India’s home-built Tejas light fighter will finally be formally in squadron service with its primary customer, the Indian Air Force, starting Friday. On July 1, the Indian Air Force will induct a pair of series production airframes of the Tejas Mk.1 at a planned event there’s a conspicuous lack of noise about. Sure, the number of aircraft being inducted will be a tenth it takes to call itself a real squadron. And sure, the Tejas won’t be zipping off on combat air patrol or air defence duties immediately. But the significance of July 1 has perhaps already been lost in the turbulence of both the programme, as well as the way it has by default been regarded.
In October last year, your site had advocated that the LCA Tejas needs to see service as quickly as possible. That, in a sense, is what will be beginning to happen this Friday. But as you’ve probably heard already, it isn’t the Mk.1 type of the Tejas that has the IAF all lit up, but a configuration it agreed on last year designated the Mk.1A that’ll form the true Tejas backbone in service — 80 aircraft, with the possibility of 40 more have been ordered. In the tumult of operational clearance points and timelines, not very much has been reported on the Mk.1A itself and why the IAF has its sights set on the type, and what has been reported is mostly broad.
The known updates are clear. The Mk.1A will be mid-air refuellable, sport an updated internal Radar Warning Receiver (RWR) — likely in-house kit from the DRDO’s DARE laboratory — an external Self Protection Jammer (SPJ) pod to enhance survivability and an AESA Radar, both of which the Tejas programme is scouting international suppliers for. The IAF has also stipulated that the Tejas Mk.1A needs to be able to fire different types of BVR and close combat air to air missiles. The Tejas has so far fired Vympel R-73 CCMs and a Derby BVR missile. It’ll need to prove itself using the R-77, Python-5 and DRDO Astra too. Those, Livefist learns, are on track.
The meat of the Mk.1A will be a slew of major improvements in the LCA’s squadron-level maintainability contours. It is difficult to overstate just how much importance the IAF has placed on ramped up no-nonsense maintainability, more than a milestone away from the admittedly unwieldy maintenance architecture built into the Mk.1. On maintainability alone, the Tejas Mk.1A will have the 43 improvements out of 57 planned on the bigger, more powerful Tejas Mk.2:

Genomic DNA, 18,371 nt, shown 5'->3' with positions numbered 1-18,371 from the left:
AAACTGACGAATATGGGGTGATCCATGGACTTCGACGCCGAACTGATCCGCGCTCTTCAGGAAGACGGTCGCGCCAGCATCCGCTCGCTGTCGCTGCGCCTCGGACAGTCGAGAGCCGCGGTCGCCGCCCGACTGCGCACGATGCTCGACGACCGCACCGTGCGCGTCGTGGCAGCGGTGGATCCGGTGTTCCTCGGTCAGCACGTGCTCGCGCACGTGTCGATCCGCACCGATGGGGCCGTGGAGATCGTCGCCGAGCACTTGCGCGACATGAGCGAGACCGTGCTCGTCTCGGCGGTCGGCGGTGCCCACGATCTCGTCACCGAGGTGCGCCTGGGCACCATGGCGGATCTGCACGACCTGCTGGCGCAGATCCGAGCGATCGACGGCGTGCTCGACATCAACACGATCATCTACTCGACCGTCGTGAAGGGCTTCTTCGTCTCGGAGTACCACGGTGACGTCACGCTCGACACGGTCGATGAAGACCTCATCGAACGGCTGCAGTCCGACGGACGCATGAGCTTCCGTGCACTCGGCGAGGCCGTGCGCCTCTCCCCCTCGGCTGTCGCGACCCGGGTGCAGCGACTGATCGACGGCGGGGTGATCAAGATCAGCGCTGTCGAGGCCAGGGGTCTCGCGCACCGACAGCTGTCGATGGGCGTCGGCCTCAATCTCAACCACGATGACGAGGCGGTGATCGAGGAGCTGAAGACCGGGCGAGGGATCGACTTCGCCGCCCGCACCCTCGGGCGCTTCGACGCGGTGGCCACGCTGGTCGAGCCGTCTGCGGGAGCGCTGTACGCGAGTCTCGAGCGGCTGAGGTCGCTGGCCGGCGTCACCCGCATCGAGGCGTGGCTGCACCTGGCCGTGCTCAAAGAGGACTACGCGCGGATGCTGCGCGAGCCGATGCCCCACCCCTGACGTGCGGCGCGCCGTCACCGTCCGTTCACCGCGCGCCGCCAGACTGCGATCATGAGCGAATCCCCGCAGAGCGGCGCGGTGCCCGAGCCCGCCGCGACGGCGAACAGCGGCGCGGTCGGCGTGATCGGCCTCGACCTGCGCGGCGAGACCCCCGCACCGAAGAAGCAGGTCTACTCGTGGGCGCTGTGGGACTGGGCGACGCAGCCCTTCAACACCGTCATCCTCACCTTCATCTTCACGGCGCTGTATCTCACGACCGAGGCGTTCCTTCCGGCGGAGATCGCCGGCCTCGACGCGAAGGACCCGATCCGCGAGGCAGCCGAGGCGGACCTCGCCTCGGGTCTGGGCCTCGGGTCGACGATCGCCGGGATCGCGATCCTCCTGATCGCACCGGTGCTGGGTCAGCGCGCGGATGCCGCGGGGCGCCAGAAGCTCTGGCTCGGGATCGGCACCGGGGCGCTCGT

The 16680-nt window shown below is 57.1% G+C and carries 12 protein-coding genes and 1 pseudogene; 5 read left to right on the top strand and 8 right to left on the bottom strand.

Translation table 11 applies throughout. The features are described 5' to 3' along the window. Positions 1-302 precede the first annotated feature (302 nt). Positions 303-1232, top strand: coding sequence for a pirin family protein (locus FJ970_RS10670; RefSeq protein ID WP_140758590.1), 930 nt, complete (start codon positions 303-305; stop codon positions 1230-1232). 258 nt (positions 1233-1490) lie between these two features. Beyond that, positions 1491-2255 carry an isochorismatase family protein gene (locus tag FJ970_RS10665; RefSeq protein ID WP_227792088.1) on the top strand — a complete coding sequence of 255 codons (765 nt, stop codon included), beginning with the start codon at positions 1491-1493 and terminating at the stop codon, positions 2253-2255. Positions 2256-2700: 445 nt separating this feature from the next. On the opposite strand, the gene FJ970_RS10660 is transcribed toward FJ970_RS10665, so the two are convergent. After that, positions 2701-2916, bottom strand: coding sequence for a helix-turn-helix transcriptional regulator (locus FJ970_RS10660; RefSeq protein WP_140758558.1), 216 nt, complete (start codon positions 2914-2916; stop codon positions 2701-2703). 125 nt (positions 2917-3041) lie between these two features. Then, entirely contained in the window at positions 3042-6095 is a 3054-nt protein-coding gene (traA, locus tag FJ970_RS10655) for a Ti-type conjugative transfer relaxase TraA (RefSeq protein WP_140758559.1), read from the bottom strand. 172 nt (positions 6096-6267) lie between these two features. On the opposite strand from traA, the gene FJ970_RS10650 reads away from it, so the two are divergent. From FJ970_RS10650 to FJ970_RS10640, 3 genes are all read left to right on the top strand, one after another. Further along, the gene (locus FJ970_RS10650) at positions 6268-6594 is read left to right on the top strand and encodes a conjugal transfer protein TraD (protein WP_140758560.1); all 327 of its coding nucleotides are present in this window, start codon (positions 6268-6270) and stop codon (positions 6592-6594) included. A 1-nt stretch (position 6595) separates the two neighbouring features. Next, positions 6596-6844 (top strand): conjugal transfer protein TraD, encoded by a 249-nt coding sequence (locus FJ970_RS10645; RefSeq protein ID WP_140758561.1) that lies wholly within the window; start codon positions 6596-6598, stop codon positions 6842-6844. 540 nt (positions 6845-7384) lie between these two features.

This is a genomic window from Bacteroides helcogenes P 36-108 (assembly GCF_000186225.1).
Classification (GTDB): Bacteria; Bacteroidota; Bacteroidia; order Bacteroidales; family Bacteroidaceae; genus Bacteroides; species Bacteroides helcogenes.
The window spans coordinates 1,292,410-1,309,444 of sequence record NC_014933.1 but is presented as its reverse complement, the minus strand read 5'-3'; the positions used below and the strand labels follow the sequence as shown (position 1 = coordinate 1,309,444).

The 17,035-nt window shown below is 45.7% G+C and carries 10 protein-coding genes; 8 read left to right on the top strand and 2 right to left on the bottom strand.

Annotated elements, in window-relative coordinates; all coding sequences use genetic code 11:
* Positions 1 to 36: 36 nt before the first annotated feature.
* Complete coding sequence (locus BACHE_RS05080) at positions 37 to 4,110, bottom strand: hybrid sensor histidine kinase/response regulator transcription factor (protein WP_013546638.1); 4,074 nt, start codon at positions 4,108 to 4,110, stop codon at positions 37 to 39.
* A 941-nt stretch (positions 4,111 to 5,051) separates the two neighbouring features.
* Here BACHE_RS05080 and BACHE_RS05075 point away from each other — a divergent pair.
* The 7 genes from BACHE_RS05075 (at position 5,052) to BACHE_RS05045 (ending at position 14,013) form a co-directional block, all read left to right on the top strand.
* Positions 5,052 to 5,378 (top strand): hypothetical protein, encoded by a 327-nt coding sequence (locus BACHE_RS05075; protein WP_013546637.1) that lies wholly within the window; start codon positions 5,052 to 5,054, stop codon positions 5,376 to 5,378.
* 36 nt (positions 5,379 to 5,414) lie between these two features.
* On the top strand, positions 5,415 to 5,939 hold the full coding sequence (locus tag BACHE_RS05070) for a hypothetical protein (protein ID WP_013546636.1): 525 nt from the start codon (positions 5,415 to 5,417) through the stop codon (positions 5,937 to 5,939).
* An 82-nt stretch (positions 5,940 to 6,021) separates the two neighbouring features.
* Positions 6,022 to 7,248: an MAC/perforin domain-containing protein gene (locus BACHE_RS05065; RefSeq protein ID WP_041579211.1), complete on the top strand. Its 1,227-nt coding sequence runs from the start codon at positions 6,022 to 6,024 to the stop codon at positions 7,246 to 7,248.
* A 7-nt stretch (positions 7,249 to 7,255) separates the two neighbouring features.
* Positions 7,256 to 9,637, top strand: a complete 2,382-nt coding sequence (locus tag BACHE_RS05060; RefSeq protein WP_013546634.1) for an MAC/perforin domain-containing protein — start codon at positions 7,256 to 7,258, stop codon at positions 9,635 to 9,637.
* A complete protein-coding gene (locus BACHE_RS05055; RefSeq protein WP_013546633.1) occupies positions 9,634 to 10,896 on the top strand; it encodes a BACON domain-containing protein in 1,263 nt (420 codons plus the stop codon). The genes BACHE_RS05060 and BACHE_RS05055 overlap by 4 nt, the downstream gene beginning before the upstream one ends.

- Panel interchangeability: In the prototype stage, composite panels were built and matched to specific airframes. For the Mk.1A, tooling will be built up and panels moulded lending themselves to easy interchangeability between airframes, plus spares. The IAF won’t deal with a platform that doesn’t allow at least this level of squadron-level maintainability, so this is priority.
- Quick access: Several airframe panels that required daily servicing have a large number of screws that need to be removed — a time consuming affair that eats into the platform’s turnaround time. These will be replaced on the Mk.1A by quick release fasteners making it easier and faster for maintainers access, considerably bringing down time required to service aircraft. Importantly, quick release fasteners will remain with the panel and therefore minimise FOD chances.
- Gromets in composite panels: When fasteners are regularly used for removal and installation, there is a possibility of damage and widening of holes. Mk.1A panels will have to stop this.
- LRU positions: A number of LRUs will be repositioned for better access. Current configurations make it nuisance to access frequently used LRUs.
- Additional aids: The Mk.1A package will contain ground handling aids and testers to enable speedier turnaround of aircraft
But what about the Tejas Mk.2? The planned up-engined, beefed up Tejas variant has hit a bit of a vacuum now, with the IAF all but pronouncing that it won’t be pursuing the type. A contest awarded to GE for the the F414-GE-INS6 turbofan engine hasn’t translated into a contract yet. But the Mk.2 programme is still very much on. A top official told Livefist, “As far as ADA and HAL are concerned, we are progressing design and development of Mk.2 as it has been approved by the Govt. There are benefits in continuing with it.”
Improvements planned on the Tejas Mk.2, apart from the more powerful engine and attendant expansion of op envelope, include new sensors, new indigenous actuators, and a new indigenous avionics architecture. The variant will also involve the removal of 250 kg in ballast weight, a further half ton weight reduction through revised design factors, performance improvements by “aerodynamic refinements of geometry”, an internal electronic warfare suite (incorporate in the Mk.1A plan), a brand new suite of indigenous avionics systems currently under development, a new digital flight control computer, OBOGS for mission endurance. Crucially, the Mk.2 will also sport an additional LP bleed port from the engine, a safety feature to ensure crucial backup for flight-critical Bleed Air Shut Off Valve (BASOV) failure for fuel tank pressurisation. In addition, the type will get fuel system improvements, NVG compatible external lighting with LEDs.